US Senate Passes $52 Billion Subsidy for Domestic Semiconductor Producers, Sends Bill Back to House

© AP Photo / J. Scott ApplewhiteUS Senate
US Senate - Sputnik International, 1920, 27.07.2022
When billions of people started working from home at the start of the COVID-19 pandemic, it produced a surge in demand for electronics that has outstripped the supply of semiconductors for computer chips, and countries have struggled to cope with the resulting shortage. The production bottleneck has helped drive up prices.
The CHIPS-plus, or Chips and Science Act, made it through the Senate on Wednesday in a 64-33 vote, and will now go back to the House for reconciliation. The lower chamber initially passed the bill in February, but the Senate has made a large number of additions.
The bill would provide $52 billion in subsidies for US companies that produce computer chips, as well as tax credits for companies that expand chip manufacturing and funding for developing related technologies.
Speaking after the Senate vote, House Speaker Nancy Pelosi (D-CA) hailed the CHIPS Act as “a major victory for American families and the American economy.” That means her family especially: her husband, investor Paul Pelosi, bought between $1 million and $5 million shares in chipmaker Nvidia last month, sparking accusations that the senior lawmaker had given him insider information. She has denied the accusations.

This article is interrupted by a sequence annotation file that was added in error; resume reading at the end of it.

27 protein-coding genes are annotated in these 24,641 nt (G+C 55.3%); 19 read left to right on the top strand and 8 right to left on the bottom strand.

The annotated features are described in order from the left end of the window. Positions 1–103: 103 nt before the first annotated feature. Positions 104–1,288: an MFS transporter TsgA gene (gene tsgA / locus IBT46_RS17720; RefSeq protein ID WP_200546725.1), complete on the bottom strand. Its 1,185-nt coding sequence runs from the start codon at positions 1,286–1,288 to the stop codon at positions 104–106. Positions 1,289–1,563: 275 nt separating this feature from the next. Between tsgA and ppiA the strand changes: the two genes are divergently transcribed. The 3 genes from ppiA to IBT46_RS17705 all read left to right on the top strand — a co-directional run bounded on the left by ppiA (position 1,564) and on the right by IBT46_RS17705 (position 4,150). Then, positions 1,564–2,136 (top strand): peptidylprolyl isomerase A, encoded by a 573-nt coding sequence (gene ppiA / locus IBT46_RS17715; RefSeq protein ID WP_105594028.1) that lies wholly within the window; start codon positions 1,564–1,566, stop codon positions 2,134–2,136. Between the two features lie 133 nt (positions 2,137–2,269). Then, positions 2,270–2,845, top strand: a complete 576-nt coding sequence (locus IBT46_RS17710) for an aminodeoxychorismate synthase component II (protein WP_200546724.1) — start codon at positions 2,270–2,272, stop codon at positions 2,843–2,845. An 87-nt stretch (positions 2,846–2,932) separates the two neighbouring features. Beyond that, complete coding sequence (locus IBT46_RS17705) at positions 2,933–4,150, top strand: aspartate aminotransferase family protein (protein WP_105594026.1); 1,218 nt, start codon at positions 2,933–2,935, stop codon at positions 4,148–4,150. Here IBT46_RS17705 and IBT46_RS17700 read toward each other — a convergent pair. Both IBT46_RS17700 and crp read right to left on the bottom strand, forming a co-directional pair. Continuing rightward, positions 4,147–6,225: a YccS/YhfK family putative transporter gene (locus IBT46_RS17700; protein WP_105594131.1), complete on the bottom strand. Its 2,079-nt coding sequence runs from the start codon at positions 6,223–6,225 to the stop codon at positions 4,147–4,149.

Paul Pelosi and Nancy Pelosi attend the 2019 Time 100 Gala, celebrating the 100 most influential people in the world, at Frederick P. Rose Hall, Jazz at Lincoln Center on Tuesday, April 23, 2019, in New York - Sputnik International, 1920, 17.07.2022
Pelosi's Husband Buys Up to $5 Million in Computer Chip Stocks Ahead of Hefty Gov’t Subsidy Vote
Another critic of the bill has been US Sen. Bernie Sanders (I-VT), who railed against a ”$53 billion blank check to profitable microchip and semiconductor companies.”
“Let us build back the US microchip industry,” Sanders said in the Senate chamber prior to the vote, “but let us do it in a way that benefits all of our society, not just a handful of wealthy profitable corporations.”
The US is already the world’s largest chipmaker, but demand has far outstripped supply, thanks to the COVID-19 pandemic and the remote working and recreation it has forced upon billions of people. In addition, Washington is worried that its suppliers of semiconductors, including Taiwan and South Korea, could be vulnerable to Chinese interference as the US ramps up its “great power competition” with Beijing and Moscow.
“The bottom line is that continuing our dependence on a limited number of overseas facilities to produce so many of the chips we consume, including all of our most-advanced chips as of right now, is flat-out dangerous,” White House national security adviser Jake Sullivan told reporters at the White House on Tuesday. “And a disruption to our chip supply would be catastrophic.”
“The longer we wait, the more dangerous the disruption,” he added.
Parallel to the drive to expand domestic chip production, the US has been pushing a Chip 4 alliance with South Korea, Japan, and the autonomous Chinese island of Taiwan. While Tokyo and Taipei have openly embraced the plan, Seoul has vacillated, being closely tied to China, which buys 60% of its semiconductors every year.
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